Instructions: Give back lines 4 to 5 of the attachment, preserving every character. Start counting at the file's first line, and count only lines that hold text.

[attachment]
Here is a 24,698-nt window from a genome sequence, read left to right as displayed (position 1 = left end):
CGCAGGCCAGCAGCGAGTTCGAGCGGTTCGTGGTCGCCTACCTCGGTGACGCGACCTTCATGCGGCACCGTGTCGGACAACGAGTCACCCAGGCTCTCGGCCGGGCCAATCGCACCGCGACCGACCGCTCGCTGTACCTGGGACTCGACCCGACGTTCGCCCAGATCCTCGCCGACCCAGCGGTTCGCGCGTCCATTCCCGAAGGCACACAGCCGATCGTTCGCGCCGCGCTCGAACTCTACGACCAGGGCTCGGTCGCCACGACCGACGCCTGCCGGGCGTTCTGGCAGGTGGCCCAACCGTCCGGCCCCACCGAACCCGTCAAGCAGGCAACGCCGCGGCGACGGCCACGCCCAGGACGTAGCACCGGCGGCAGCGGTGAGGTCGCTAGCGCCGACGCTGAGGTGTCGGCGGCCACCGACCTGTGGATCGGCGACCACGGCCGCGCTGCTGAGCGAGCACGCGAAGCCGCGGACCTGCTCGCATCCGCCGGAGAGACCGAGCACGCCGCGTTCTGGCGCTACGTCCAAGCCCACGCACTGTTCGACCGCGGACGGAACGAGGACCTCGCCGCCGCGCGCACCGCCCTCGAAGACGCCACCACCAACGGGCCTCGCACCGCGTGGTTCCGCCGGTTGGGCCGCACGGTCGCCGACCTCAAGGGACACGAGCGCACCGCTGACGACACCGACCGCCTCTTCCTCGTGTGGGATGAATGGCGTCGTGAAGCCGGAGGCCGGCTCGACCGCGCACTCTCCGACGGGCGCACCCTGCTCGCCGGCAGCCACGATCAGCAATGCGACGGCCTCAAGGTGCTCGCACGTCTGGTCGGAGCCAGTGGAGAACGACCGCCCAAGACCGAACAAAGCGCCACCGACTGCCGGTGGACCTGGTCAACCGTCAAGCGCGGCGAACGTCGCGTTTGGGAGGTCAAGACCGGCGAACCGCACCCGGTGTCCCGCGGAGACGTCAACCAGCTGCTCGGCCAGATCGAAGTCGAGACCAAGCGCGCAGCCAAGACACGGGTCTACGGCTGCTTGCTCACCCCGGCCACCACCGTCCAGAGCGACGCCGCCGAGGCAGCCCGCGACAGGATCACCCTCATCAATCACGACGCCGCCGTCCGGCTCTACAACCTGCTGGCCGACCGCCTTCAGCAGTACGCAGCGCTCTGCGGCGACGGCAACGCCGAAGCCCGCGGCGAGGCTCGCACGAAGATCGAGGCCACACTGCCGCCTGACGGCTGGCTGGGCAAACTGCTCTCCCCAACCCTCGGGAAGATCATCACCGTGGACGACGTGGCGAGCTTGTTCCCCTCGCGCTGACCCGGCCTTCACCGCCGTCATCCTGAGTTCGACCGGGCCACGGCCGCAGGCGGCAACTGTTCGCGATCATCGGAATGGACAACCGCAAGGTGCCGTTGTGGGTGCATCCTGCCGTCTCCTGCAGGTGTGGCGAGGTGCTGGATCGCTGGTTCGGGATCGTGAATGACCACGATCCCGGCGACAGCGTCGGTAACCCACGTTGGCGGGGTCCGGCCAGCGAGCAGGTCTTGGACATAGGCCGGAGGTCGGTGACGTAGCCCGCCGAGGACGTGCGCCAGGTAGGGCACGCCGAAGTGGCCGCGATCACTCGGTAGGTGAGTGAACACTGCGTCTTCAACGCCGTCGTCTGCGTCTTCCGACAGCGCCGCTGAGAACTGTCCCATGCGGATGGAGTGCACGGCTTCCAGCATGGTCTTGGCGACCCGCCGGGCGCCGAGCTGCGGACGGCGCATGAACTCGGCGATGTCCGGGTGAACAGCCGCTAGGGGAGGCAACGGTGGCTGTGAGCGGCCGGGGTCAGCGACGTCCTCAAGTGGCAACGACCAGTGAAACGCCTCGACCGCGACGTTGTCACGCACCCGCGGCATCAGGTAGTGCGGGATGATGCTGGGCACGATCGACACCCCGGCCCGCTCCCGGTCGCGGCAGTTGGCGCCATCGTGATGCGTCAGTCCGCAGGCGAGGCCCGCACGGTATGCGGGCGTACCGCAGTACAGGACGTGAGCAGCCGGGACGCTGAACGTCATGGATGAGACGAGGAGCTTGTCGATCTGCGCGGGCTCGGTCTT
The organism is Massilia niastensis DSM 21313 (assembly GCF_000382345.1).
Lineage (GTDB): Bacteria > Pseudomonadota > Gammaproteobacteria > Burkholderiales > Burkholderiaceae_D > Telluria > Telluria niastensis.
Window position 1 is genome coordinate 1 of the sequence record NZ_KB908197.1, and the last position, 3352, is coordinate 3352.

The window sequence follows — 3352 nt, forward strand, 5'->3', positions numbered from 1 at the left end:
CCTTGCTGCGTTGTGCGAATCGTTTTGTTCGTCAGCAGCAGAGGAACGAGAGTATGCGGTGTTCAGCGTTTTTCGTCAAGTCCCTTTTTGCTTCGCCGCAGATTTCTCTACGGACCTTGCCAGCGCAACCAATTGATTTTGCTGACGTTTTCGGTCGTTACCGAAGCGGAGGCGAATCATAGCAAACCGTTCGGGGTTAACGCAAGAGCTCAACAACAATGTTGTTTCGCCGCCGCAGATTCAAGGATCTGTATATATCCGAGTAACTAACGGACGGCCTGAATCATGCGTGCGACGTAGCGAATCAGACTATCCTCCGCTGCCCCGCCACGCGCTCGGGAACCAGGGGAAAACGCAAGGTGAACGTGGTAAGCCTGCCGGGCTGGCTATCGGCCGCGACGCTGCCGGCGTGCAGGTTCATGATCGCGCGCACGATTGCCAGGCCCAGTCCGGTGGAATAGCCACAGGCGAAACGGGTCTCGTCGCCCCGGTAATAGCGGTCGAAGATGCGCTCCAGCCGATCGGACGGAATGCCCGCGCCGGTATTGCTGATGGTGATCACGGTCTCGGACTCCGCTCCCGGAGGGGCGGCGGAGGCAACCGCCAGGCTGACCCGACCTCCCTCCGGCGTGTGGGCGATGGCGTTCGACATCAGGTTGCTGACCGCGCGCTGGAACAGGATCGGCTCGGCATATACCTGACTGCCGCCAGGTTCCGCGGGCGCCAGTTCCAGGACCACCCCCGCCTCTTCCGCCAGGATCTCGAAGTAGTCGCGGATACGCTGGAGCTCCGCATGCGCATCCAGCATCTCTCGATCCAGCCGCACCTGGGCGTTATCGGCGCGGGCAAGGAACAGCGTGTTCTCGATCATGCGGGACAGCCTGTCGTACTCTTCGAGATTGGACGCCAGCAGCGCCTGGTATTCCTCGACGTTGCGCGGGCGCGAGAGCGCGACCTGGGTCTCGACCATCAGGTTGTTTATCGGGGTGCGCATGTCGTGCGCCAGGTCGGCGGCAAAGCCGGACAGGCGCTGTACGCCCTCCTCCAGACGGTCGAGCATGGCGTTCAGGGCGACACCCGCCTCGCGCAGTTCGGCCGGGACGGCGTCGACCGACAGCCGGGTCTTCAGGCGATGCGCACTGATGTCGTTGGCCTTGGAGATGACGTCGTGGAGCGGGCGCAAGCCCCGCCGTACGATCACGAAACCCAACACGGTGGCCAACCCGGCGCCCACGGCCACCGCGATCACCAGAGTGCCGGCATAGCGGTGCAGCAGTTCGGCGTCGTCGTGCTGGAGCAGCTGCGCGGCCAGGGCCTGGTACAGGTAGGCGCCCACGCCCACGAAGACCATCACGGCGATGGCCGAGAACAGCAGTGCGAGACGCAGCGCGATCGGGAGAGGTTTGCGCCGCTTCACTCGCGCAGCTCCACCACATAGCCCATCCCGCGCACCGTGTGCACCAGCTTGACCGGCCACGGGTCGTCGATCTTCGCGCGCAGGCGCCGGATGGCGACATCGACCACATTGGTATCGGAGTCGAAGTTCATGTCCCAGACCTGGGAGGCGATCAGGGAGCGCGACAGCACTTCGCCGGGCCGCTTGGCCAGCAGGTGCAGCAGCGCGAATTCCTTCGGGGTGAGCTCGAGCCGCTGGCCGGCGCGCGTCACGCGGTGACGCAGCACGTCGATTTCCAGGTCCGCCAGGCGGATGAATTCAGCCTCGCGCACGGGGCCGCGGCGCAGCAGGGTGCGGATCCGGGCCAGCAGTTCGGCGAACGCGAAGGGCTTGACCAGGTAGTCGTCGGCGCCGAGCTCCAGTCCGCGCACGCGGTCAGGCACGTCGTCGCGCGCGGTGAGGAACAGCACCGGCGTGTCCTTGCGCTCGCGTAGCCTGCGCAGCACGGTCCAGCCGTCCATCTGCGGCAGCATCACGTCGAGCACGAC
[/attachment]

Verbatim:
Lineage (GTDB): Bacteria > Pseudomonadota > Gammaproteobacteria > Burkholderiales > Burkholderiaceae_D > Telluria > Telluria niastensis.
Window position 1 is genome coordinate 1 of the sequence record NZ_KB908197.1, and the last position, 3352, is coordinate 3352.